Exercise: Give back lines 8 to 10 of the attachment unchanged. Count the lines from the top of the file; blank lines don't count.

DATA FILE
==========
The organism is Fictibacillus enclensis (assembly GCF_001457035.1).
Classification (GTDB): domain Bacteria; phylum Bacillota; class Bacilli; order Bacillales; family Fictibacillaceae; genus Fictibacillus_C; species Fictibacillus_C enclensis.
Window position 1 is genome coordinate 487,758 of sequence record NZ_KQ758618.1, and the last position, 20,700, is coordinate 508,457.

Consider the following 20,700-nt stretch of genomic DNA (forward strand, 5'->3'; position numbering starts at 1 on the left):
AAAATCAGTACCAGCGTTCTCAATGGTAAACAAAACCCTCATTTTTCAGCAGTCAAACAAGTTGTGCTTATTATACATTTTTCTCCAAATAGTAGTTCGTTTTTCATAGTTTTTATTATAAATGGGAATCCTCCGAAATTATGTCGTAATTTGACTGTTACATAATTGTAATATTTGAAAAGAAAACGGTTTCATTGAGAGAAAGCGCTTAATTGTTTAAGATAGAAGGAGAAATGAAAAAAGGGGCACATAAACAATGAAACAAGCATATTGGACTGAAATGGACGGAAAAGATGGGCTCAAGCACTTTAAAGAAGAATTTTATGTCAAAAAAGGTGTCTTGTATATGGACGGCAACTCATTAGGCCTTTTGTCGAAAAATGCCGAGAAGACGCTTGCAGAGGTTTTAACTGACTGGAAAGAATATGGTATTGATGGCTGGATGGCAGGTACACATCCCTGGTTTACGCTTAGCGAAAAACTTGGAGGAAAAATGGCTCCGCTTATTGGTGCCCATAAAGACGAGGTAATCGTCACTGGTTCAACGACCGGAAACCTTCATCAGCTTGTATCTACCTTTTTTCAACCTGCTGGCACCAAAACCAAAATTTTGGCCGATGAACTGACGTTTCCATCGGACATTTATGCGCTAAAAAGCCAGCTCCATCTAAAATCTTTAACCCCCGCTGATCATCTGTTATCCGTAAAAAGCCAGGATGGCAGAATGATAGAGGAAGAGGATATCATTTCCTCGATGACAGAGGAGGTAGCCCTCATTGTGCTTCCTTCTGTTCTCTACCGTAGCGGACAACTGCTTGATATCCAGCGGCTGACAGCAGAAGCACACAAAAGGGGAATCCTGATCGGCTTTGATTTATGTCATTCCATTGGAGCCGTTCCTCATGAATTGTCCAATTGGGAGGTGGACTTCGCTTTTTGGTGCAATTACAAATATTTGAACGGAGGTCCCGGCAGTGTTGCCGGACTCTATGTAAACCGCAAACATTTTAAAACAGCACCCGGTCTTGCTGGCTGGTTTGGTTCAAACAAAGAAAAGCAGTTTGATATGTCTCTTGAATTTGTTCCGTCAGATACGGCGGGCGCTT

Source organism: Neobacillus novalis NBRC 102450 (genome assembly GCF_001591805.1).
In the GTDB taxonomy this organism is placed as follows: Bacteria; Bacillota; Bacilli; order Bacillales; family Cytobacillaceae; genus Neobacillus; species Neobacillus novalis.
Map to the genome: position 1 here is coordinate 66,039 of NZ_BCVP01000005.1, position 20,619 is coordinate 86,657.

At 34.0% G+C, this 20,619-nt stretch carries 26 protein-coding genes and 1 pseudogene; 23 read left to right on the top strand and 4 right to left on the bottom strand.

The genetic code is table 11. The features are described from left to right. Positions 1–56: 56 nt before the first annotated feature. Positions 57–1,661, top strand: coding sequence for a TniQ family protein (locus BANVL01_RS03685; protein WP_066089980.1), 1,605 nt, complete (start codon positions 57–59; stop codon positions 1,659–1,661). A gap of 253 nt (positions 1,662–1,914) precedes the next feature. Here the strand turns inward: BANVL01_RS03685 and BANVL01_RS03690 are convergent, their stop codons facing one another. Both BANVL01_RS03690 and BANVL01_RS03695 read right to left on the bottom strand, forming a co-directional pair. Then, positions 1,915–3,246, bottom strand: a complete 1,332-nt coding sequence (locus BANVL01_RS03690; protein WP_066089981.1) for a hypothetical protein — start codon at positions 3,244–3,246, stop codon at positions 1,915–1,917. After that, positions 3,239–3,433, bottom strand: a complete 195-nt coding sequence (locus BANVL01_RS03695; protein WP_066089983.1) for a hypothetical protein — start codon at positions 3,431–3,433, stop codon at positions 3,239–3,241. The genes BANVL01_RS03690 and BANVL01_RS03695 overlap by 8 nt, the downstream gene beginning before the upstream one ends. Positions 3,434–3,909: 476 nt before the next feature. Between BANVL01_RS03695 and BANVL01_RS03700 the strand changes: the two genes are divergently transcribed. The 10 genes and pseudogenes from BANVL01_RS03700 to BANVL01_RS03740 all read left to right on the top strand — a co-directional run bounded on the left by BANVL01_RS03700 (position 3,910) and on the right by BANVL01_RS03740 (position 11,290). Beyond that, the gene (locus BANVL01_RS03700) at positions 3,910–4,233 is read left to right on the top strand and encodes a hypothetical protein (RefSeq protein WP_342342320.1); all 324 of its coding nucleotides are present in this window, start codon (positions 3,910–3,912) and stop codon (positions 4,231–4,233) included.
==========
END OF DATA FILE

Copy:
Map to the genome: position 1 here is coordinate 66,039 of NZ_BCVP01000005.1, position 20,619 is coordinate 86,657.

At 34.0% G+C, this 20,619-nt stretch carries 26 protein-coding genes and 1 pseudogene; 23 read left to right on the top strand and 4 right to left on the bottom strand.

The genetic code is table 11. The features are described from left to right. Positions 1–56: 56 nt before the first annotated feature. Positions 57–1,661, top strand: coding sequence for a TniQ family protein (locus BANVL01_RS03685; protein WP_066089980.1), 1,605 nt, complete (start codon positions 57–59; stop codon positions 1,659–1,661). A gap of 253 nt (positions 1,662–1,914) precedes the next feature. Here the strand turns inward: BANVL01_RS03685 and BANVL01_RS03690 are convergent, their stop codons facing one another. Both BANVL01_RS03690 and BANVL01_RS03695 read right to left on the bottom strand, forming a co-directional pair. Then, positions 1,915–3,246, bottom strand: a complete 1,332-nt coding sequence (locus BANVL01_RS03690; protein WP_066089981.1) for a hypothetical protein — start codon at positions 3,244–3,246, stop codon at positions 1,915–1,917. After that, positions 3,239–3,433, bottom strand: a complete 195-nt coding sequence (locus BANVL01_RS03695; protein WP_066089983.1) for a hypothetical protein — start codon at positions 3,431–3,433, stop codon at positions 3,239–3,241. The genes BANVL01_RS03690 and BANVL01_RS03695 overlap by 8 nt, the downstream gene beginning before the upstream one ends. Positions 3,434–3,909: 476 nt before the next feature. Between BANVL01_RS03695 and BANVL01_RS03700 the strand changes: the two genes are divergently transcribed. The 10 genes and pseudogenes from BANVL01_RS03700 to BANVL01_RS03740 all read left to right on the top strand — a co-directional run bounded on the left by BANVL01_RS03700 (position 3,910) and on the right by BANVL01_RS03740 (position 11,290). Beyond that, the gene (locus BANVL01_RS03700) at positions 3,910–4,233 is read left to right on the top strand and encodes a hypothetical protein (RefSeq protein WP_342342320.1); all 324 of its coding nucleotides are present in this window, start codon (positions 3,910–3,912) and stop codon (positions 4,231–4,233) included.